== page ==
Repackage all of it so you are using all that active cooling to push the air through a passive heatsink, easily accomplished given how little power this uses. The rest of the case size and cooling would be dictated by how much space, cooling, and power is required for the GPU.
    Reply
  • thestryker - Thursday, February 24, 2022 - link

    You can't use top to bottom while using the compute element, and the PSU is located at the front of the case so you can't use front to back either. So you'd have to increase the width or height to be able to move the PSU out of the way for a front to back airflow which would make the case larger than it is now. Reply
  • Operandi - Thursday, February 24, 2022 - link

    Only if you look at it in the narrow confines of how its setup now. Even with the compute element there are enormous ways you could achieve a top to bottom layout. PSU can go anywhere and be any form factor and completely external for lower power variants. Frankly I don't get why there are power cables at all side from for the GPU, power for the compute should be carried via the baseboard. Reply
  • thestryker - Thursday, February 24, 2022 - link

    Name *one* way you could still utilize the compute element with the baseboard that also has an externally accessible M.2 slot with a top/bottom airflow setup. Now you want them to have a proprietary 650W gold PSU made for
    just the enthusiast class NUC? There are *no* low power variants of the *enthusiast* NUC as they have a ton of regular NUCs to fit that bill. The compute element adheres to PCIe so they should redesign that just for this unit to fit the extra power consumption?

    It doesn't seem that you actually understand how any of the components for these units work and just don't like the setup.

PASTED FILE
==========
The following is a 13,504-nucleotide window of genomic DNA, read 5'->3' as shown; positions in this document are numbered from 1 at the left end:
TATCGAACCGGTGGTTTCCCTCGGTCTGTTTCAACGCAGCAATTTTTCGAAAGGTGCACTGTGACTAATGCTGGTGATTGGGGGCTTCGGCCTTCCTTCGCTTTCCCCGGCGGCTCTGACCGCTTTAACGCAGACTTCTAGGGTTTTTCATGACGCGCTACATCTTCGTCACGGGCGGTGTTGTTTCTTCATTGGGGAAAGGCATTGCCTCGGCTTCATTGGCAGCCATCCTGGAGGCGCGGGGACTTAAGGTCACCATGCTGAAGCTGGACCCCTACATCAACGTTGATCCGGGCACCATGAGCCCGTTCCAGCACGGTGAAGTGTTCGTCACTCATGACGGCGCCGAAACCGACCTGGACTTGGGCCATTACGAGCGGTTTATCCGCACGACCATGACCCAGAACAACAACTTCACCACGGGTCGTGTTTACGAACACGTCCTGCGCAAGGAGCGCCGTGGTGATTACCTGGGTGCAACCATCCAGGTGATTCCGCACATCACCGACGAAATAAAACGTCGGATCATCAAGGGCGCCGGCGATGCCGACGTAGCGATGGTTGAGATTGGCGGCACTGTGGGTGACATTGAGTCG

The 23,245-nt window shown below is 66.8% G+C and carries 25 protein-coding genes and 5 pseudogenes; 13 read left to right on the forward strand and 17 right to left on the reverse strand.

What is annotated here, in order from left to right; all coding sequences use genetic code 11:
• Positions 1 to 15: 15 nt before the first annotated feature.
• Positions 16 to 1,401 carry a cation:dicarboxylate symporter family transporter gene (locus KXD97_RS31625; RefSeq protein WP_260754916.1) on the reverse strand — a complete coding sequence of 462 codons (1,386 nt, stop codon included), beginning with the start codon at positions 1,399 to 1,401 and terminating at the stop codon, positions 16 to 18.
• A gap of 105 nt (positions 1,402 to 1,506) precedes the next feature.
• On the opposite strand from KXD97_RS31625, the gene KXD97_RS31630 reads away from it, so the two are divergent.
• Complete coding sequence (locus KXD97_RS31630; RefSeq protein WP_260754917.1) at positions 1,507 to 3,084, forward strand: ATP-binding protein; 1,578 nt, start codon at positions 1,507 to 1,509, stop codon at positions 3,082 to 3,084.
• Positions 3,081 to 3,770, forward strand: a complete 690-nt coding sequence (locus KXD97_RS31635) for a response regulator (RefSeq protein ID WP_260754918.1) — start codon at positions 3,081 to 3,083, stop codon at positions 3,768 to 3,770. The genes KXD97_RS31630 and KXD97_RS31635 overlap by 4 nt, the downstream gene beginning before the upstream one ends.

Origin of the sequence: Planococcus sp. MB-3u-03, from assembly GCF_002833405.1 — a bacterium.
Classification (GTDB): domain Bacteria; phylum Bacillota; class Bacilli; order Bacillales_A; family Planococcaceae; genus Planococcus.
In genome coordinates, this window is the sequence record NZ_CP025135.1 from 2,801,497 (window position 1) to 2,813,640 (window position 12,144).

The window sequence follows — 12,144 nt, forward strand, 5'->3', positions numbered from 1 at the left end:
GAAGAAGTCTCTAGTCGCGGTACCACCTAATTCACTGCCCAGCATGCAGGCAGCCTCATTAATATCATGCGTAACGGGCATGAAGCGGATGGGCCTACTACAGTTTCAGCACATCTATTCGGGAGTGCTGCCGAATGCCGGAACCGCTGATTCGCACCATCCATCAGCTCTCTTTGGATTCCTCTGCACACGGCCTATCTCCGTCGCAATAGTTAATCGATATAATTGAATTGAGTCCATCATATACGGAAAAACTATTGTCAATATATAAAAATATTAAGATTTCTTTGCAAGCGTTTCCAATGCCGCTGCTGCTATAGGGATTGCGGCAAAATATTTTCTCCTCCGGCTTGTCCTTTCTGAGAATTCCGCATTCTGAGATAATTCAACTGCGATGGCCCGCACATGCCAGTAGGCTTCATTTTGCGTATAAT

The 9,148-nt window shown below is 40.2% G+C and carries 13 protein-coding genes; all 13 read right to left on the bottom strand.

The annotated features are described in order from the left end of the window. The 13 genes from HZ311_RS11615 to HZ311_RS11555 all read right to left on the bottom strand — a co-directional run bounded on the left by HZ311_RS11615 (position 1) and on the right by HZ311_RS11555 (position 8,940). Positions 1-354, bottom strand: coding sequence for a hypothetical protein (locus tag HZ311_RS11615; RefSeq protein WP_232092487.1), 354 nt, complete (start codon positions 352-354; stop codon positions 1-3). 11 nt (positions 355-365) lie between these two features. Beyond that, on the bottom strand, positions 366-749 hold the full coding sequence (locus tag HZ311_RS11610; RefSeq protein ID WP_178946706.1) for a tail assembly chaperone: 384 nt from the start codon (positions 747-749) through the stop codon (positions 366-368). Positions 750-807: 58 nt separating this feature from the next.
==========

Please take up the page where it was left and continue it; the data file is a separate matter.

Reply
  • QChronoD - Friday, February 25, 2022 - link

    If they are going to go through the trouble of making a custom baseboard for the compute module to plug into, it wouldn't have been that much more difficult to have the connectors positioned for the ATX and GPU power outputs on the PSU. Also likely could have flipped the compute board so that it was back to back with the GPU and then have a larger fan directly drawing air in from the outside of the case. Reply
  • thestryker - Friday, February 25, 2022 - link

    Flipping the compute element has been the most suggested thing ever since Ghost Canyon, and Intel has never addressed this as far as I know. In the case of the enthusiast NUCs this would be the easiest and most obvious change, but it hasn't happened. I can't think of a logical reason not to do it, but it must have something to do with the other applications they're used in at the enterprise level. Reply
  • Operandi - Monday, February 28, 2022 - link

    Name one? You want me to verbally draw you a mental image? Look at what systems like the NZXT H1 are able to do with top/down layout using ITX. The limiting factor is going to be where the ports exit the system because of the compute element but thats just another problem with how this is designed.

    Is the PSU supplying anything other than 12v? I doubt it, and if it is it shouldn't be. And yeah design a custom one its not hard and Intel is a huge company. Its all proprietary anyway and we already know this is going to be insanely expensive anyway so they have no excuse.

    What exactly is the point of them using PCI-e for the compute element again? Just so they don't have to design and manufacture a purpose built connector for their entirely proprietary form factor? It certainly adds zero functionality to the system.
    Reply
  • Dug - Friday, March 11, 2022 - link

    nzxt h1 is one of the worst cooling cases around, that is what you call garbage. The aio would not be able to handle this chip. Air in from sides and out one 92mm fan is not a good design.

    The cooling in nuc is actually very good for what it is. The shroud separates the hot air from the gpu from the cpu, which is usually the problem in itx cases. Even those that use pci-e riser to put graphics card on the other side, no one actually isolates the compartments, which ends up over heating some other component like an ssd on the back of the motherboard. But the extension itself is troublesome and has shown to be more hassle than it's worth.
    Reply
  • Dug - Friday, March 11, 2022 - link

    I agree with a custom power supply. Look at what Apple did in the iMac pro. 8 to 18-core xeon, 5k display, Radeon Pro Vega 56, speakers, TB, etc, all from a super slim power supply built into the monitor. All one cable, no power brick. The archaic model of giant atx power supplies with thick cables going everywhere needs to go away. Reply